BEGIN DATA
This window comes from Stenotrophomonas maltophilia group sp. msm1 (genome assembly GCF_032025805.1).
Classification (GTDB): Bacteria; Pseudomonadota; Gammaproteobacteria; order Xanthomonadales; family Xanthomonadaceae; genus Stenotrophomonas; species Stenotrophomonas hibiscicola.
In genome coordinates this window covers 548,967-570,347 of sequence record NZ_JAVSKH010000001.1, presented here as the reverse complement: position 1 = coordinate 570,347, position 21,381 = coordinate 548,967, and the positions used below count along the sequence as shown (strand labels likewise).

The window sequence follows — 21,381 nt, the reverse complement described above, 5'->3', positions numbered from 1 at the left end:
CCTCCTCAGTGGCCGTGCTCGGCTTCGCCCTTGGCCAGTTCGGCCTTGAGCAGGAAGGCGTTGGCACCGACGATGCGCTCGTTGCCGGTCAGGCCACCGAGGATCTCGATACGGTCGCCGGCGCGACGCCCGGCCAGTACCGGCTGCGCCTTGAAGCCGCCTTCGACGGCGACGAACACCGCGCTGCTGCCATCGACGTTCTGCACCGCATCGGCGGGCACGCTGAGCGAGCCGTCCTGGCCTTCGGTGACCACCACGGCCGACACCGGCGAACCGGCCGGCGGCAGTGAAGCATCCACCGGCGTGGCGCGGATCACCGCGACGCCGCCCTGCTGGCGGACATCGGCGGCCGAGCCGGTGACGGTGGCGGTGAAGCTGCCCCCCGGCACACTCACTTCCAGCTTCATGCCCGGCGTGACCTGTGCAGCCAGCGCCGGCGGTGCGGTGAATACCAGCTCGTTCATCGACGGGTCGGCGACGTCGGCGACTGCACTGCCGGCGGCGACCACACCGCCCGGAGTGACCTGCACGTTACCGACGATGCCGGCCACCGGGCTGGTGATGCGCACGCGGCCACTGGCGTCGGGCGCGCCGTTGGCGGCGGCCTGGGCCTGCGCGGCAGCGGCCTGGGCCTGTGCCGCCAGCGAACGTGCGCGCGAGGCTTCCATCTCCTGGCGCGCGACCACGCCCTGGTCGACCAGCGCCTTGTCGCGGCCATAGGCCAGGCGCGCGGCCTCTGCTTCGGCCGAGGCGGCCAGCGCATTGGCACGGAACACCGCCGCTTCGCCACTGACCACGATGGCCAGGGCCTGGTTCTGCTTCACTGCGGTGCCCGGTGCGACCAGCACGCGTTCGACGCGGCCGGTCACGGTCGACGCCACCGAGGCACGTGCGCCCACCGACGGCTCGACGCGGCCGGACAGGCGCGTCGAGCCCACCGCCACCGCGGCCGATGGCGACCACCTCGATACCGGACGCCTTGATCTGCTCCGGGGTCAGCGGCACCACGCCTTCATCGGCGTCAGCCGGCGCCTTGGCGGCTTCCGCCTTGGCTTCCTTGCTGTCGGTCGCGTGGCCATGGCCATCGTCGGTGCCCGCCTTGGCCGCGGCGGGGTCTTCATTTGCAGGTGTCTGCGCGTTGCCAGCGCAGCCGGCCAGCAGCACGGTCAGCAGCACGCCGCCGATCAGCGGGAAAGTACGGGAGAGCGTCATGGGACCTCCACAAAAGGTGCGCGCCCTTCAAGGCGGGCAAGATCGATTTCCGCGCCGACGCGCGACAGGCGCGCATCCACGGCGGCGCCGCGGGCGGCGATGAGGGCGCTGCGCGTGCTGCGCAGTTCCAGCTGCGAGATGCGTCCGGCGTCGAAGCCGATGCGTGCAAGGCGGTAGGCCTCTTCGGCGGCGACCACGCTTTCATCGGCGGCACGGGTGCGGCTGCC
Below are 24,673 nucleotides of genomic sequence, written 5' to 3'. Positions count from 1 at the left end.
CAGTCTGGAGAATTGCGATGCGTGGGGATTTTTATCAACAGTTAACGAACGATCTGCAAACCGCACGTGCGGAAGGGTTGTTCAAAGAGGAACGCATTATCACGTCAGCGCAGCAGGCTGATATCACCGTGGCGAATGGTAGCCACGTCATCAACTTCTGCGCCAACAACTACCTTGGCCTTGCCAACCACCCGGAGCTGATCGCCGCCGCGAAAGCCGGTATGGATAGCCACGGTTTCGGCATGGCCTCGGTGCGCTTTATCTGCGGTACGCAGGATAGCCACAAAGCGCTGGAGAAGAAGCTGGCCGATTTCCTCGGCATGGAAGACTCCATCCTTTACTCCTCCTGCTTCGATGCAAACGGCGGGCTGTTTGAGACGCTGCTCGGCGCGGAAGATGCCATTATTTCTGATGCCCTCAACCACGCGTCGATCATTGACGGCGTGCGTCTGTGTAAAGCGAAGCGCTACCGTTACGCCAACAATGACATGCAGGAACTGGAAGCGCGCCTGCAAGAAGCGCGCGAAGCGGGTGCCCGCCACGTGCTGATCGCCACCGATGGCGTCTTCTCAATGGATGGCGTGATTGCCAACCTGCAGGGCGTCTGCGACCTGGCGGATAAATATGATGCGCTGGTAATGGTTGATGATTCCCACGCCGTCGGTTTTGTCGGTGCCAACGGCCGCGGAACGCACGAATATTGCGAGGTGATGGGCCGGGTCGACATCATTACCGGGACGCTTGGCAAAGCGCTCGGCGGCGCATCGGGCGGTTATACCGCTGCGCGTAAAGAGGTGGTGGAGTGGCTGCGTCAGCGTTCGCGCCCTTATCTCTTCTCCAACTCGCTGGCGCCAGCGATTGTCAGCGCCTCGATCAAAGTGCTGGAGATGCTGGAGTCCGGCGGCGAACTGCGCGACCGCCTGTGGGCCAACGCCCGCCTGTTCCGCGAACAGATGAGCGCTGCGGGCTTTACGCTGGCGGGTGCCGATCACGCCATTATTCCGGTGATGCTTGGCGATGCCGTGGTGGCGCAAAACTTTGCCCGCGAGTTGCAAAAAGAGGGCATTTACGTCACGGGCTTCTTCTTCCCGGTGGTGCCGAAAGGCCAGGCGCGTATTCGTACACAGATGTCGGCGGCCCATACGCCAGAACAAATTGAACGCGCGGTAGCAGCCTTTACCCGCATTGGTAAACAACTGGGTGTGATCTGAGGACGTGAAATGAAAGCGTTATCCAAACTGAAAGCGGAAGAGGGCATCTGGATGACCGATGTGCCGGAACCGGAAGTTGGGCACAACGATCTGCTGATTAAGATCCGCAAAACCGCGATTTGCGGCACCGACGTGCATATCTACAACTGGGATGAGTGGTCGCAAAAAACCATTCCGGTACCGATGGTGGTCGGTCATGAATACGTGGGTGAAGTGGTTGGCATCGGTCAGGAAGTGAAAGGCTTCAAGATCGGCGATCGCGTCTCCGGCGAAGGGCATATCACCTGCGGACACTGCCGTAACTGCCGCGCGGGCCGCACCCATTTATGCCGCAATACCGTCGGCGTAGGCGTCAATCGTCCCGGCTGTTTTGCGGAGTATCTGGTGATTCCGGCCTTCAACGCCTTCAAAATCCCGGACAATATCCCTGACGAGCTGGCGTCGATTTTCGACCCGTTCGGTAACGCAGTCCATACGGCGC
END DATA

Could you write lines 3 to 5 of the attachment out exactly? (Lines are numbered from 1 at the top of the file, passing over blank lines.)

In genome coordinates this window covers 548,967-570,347 of sequence record NZ_JAVSKH010000001.1, presented here as the reverse complement: position 1 = coordinate 570,347, position 21,381 = coordinate 548,967, and the positions used below count along the sequence as shown (strand labels likewise).

The window sequence follows — 21,381 nt, the reverse complement described above, 5'->3', positions numbered from 1 at the left end:
CCTCCTCAGTGGCCGTGCTCGGCTTCGCCCTTGGCCAGTTCGGCCTTGAGCAGGAAGGCGTTGGCACCGACGATGCGCTCGTTGCCGGTCAGGCCACCGAGGATCTCGATACGGTCGCCGGCGCGACGCCCGGCCAGTACCGGCTGCGCCTTGAAGCCGCCTTCGACGGCGACGAACACCGCGCTGCTGCCATCGACGTTCTGCACCGCATCGGCGGGCACGCTGAGCGAGCCGTCCTGGCCTTCGGTGACCACCACGGCCGACACCGGCGAACCGGCCGGCGGCAGTGAAGCATCCACCGGCGTGGCGCGGATCACCGCGACGCCGCCCTGCTGGCGGACATCGGCGGCCGAGCCGGTGACGGTGGCGGTGAAGCTGCCCCCCGGCACACTCACTTCCAGCTTCATGCCCGGCGTGACCTGTGCAGCCAGCGCCGGCGGTGCGGTGAATACCAGCTCGTTCATCGACGGGTCGGCGACGTCGGCGACTGCACTGCCGGCGGCGACCACACCGCCCGGAGTGACCTGCACGTTACCGACGATGCCGGCCACCGGGCTGGTGATGCGCACGCGGCCACTGGCGTCGGGCGCGCCGTTGGCGGCGGCCTGGGCCTGCGCGGCAGCGGCCTGGGCCTGTGCCGCCAGCGAACGTGCGCGCGAGGCTTCCATCTCCTGGCGCGCGACCACGCCCTGGTCGACCAGCGCCTTGTCGCGGCCATAGGCCAGGCGCGCGGCCTCTGCTTCGGCCGAGGCGGCCAGCGCATTGGCACGGAACACCGCCGCTTCGCCACTGACCACGATGGCCAGGGCCTGGTTCTGCTTCACTGCGGTGCCCGGTGCGACCAGCACGCGTTCGACGCGGCCGGTCACGGTCGACGCCACCGAGGCACGTGCGCCCACCGACGGCTCGACGCGGCCGGACAGGCGCGTCGAGCCCACCGCCACCGCGGCCGATGGCGACCACCTCGATACCGGACGCCTTGATCTGCTCCGGGGTCAGCGGCACCACGCCTTCATCGGCGTCAGCCGGCGCCTTGGCGGCTTCCGCCTTGGCTTCCTTGCTGTCGGTCGCGTGGCCATGGCCATCGTCGGTGCCCGCCTTGGCCGCGGCGGGGTCTTCATTTGCAGGTGTCTGCGCGTTGCCAGCGCAGCCGGCCAGCAGCACGGTCAGCAGCACGCCGCCGATCAGCGGGAAAGTACGGGAGAGCGTCATGGGACCTCCACAAAAGGTGCGCGCCCTTCAAGGCGGGCAAGATCGATTTCCGCGCCGACGCGCGACAGGCGCGCATCCACGGCGGCGCCGCGGGCGGCGATGAGGGCGCTGCGCGTGCTGCGCAGTTCCAGCTGCGAGATGCGTCCGGCGTCGAAGCCGATGCGTGCAAGGCGGTAGGCCTCTTCGGCGGCGACCACGCTTTCATCGGCGGCACGGGTGCGGCTGCC